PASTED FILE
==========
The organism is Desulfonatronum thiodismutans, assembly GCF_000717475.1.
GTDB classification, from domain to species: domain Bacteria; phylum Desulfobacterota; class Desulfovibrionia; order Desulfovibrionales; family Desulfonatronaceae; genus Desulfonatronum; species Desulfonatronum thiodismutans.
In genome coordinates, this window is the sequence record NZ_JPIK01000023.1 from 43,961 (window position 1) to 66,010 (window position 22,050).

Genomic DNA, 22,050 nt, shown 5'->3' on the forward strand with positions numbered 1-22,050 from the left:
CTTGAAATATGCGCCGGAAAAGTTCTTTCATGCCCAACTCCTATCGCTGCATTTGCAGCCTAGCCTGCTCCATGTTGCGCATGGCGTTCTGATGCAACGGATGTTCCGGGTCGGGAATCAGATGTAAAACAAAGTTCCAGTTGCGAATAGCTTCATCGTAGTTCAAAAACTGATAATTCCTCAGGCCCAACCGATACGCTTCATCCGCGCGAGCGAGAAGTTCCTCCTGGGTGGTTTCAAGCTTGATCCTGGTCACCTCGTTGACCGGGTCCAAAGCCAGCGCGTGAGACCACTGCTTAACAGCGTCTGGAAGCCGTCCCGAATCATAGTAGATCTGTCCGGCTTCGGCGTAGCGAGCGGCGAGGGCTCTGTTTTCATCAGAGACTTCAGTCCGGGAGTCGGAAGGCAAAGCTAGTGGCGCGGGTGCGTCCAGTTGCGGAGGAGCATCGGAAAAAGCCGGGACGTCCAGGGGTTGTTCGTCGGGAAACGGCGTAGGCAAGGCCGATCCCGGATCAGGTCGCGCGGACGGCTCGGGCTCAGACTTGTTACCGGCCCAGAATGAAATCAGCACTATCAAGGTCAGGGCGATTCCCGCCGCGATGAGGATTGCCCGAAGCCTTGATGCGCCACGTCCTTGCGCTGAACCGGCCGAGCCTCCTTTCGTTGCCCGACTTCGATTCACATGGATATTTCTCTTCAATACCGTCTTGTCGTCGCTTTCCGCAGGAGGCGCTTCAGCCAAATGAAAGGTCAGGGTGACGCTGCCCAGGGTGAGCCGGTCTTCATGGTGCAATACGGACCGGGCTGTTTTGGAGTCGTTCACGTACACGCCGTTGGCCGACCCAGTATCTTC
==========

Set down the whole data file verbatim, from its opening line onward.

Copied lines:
The organism is Desulfonatronum thiodismutans, assembly GCF_000717475.1.
GTDB classification, from domain to species: domain Bacteria; phylum Desulfobacterota; class Desulfovibrionia; order Desulfovibrionales; family Desulfonatronaceae; genus Desulfonatronum; species Desulfonatronum thiodismutans.
In genome coordinates, this window is the sequence record NZ_JPIK01000023.1 from 43,961 (window position 1) to 66,010 (window position 22,050).

Genomic DNA, 22,050 nt, shown 5'->3' on the forward strand with positions numbered 1-22,050 from the left:
CTTGAAATATGCGCCGGAAAAGTTCTTTCATGCCCAACTCCTATCGCTGCATTTGCAGCCTAGCCTGCTCCATGTTGCGCATGGCGTTCTGATGCAACGGATGTTCCGGGTCGGGAATCAGATGTAAAACAAAGTTCCAGTTGCGAATAGCTTCATCGTAGTTCAAAAACTGATAATTCCTCAGGCCCAACCGATACGCTTCATCCGCGCGAGCGAGAAGTTCCTCCTGGGTGGTTTCAAGCTTGATCCTGGTCACCTCGTTGACCGGGTCCAAAGCCAGCGCGTGAGACCACTGCTTAACAGCGTCTGGAAGCCGTCCCGAATCATAGTAGATCTGTCCGGCTTCGGCGTAGCGAGCGGCGAGGGCTCTGTTTTCATCAGAGACTTCAGTCCGGGAGTCGGAAGGCAAAGCTAGTGGCGCGGGTGCGTCCAGTTGCGGAGGAGCATCGGAAAAAGCCGGGACGTCCAGGGGTTGTTCGTCGGGAAACGGCGTAGGCAAGGCCGATCCCGGATCAGGTCGCGCGGACGGCTCGGGCTCAGACTTGTTACCGGCCCAGAATGAAATCAGCACTATCAAGGTCAGGGCGATTCCCGCCGCGATGAGGATTGCCCGAAGCCTTGATGCGCCACGTCCTTGCGCTGAACCGGCCGAGCCTCCTTTCGTTGCCCGACTTCGATTCACATGGATATTTCTCTTCAATACCGTCTTGTCGTCGCTTTCCGCAGGAGGCGCTTCAGCCAAATGAAAGGTCAGGGTGACGCTGCCCAGGGTGAGCCGGTCTTCATGGTGCAATACGGACCGGGCTGTTTTGGAGTCGTTCACGTACACGCCGTTGGCCGACCCAGTATCTTC